Down 7-0 midway through the 1^{st} quarter of the College Football Playoff National Championship game, Ohio State was facing a 4^{th} and 2 at the Oregon 35 yard line. Buckeye coach Urban Meyer had a decision to make. Attempt a 52 yard field goal, punt and try to pin Oregon deep inside their own territory, or attempt to gain the 2 yards and get a fresh set of downs. Meyer decided to go for it. Ohio State got the first down, scored a touchdown on the drive, and didn't trail again the remainder of the game.

Clearly Ohio State made the correct decision. Right?

Too often we wait until we see the outcome of the play before we decide whether a coach’s decision was correct. If Meyer had failed on the 4^{th} down conversion, certainly we would have said it was the wrong decision. But coaches can’t tell the future. So how could we determine what the correct decision is before the play is run? The answer is a 4^{th} down calculator using Minitab Statistical Software.

# How the Calculator Works

To make an informed decision on 4^{th} down, you need to know two things. First is your probability of getting a first down. Obviously your probability increases as the yards you need to gain decrease. Second is the expected points a team would score with a first down at a specific field position. If you go for it on 4^{th} down and fail, your opponent will be more likely to score than if you punted due to better field position. But is that risk outweighed by the increase in expected points you’ll gain by successfully converting on 4^{th} down? That’s the question the calculator will answer.

# Why Specifically the Big 10?

There are already multiple 4^{th} down calculators out there using NFL data, so I wanted to stick to college football since I couldn’t find any calculators that use college data. And because of the massive time investment it took to collect the data, I had to limit my scope. So I decided to collect data from games that involved only teams from the Big 10 Conference. While the resulting model could probably be applied to any college football team, I’m only going to apply it to Big 10 Conference games this season. Particularly, because I want to track each team’s decision.

You always hear stat-heads saying that on 4^{th} down coaches should be punting less and going for it more on. (Spoiler alert: My model is surely going to echo the same sentiments.) But you don’t see anybody compiling what happens next. Are coaches that punt on 4^{th} and short from midfield winning the battle of field position and scoring next? Or are their opponents scoring anyway despite having to drive the length of the field. By tracking both the decision and the result, we can compare the theoretical expected points to what actually happened. And in a perfect world we’ll also have a number of coaches who go for it, so we can compare the two decisions directly and see who scores more points.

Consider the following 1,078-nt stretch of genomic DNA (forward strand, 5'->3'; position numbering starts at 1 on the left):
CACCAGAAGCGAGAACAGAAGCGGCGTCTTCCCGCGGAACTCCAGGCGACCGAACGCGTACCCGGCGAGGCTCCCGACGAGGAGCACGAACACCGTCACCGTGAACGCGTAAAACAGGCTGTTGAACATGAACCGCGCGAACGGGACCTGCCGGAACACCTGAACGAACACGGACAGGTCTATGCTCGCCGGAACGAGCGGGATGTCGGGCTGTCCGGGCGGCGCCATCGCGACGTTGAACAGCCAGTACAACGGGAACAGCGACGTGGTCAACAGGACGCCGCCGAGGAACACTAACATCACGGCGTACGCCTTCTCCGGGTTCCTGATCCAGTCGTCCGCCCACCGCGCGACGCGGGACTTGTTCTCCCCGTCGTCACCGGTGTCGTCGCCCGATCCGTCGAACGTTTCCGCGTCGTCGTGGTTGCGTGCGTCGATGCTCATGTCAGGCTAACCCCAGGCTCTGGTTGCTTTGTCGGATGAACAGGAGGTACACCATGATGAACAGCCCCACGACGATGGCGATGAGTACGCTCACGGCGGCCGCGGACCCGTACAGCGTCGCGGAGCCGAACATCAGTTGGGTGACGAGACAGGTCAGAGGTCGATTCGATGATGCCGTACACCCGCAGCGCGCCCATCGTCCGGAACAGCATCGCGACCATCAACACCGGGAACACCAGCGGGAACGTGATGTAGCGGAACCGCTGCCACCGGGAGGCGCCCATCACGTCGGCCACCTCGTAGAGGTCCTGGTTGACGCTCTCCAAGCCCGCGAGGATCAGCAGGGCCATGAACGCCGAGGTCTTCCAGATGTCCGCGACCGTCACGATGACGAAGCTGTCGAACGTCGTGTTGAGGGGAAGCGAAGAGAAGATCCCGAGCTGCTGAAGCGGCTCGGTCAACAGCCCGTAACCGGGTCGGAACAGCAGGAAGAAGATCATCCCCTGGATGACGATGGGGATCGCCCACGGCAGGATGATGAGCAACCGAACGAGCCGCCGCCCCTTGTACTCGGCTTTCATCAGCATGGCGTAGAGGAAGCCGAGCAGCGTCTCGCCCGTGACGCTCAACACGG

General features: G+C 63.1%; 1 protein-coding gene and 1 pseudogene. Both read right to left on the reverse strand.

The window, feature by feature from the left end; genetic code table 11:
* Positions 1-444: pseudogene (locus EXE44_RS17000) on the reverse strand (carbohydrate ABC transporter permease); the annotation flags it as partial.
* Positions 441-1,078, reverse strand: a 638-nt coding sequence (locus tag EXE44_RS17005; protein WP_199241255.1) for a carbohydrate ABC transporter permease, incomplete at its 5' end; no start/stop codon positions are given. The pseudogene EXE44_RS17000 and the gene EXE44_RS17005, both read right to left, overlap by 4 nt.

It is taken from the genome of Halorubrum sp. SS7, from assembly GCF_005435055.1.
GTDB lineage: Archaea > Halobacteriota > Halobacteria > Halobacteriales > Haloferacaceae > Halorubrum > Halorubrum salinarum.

Tracking this for every college football team seemed daunting. But doing so for the fourteen Big 10 teams seems feasible. So at least for now, the Big 10 it is!

# Back to the National Championship Game

So did Ohio State make the correct decision? Let’s find out! There are still some variables that we don’t (and can’t) know. For example, if they punt, where will the ball be downed? And if they successfully convert the 4^{th} and 2, how many yards will they gain? So we’re going to make some assumptions.

- If Ohio State punted, they would down the ball at the 1 yard line
- If they convert the 4
^{th}down, they would only gain the minimum yards needed

This assumes the best case scenario for a punt, and the worst case scenario for a successful 4^{th} down conversion.

Our model gives Ohio State a 62% chance of gaining the 1^{st} down, and a 47% chance of making a 52 yard field goal. If Oregon starts with the ball on their own 1 yard line, their expected points are -1.24. That means that even though Oregon has the ball, Ohio State is more likely to be the next team that scores. If Oregon starts at their own 35 yard line (after a failed 4^{th} down or field goal attempt), their expected points are 1.33. And if Ohio State gains 2 yards and has a 1^{st} and 10 on the Oregon 33, their expected points are 3.75. Now we can determine what the correct decision is!

Expected Points FG Att = (3*.47) – (1.33*.53) = **0.71**

Expected Points Punt = **1.24**

Expected Points Go for it = (3.75*.62) – (1.33*.38) = **1.82**

So Meyer made correct decision, regardless of the outcome of the play. And this assumes the best case scenario for a punt and the worst case scenario for a successful 4^{th} down conversion. If you change either of our assumptions, the numbers will favor going for it even more. And of course the outcome worked out in Ohio State’s favor, as they ended up scoring a touchdown on the drive.

Those are the type of situations that will be analyzed this fall. In the following weeks I’ll write a series of posts detailing the model that will be used. Then starting in September, I’ll do a weekly post after each Big 10 Conference game (I won't include non-conference games so I avoid games like Ohio State vs. Hawaii and Wisconsin vs. Troy) summarizing each team’s 4^{th} down decisions from the weekend.

So is your coach costing your team points by making sub optimal 4^{th} down decisions? Stay tuned to find out!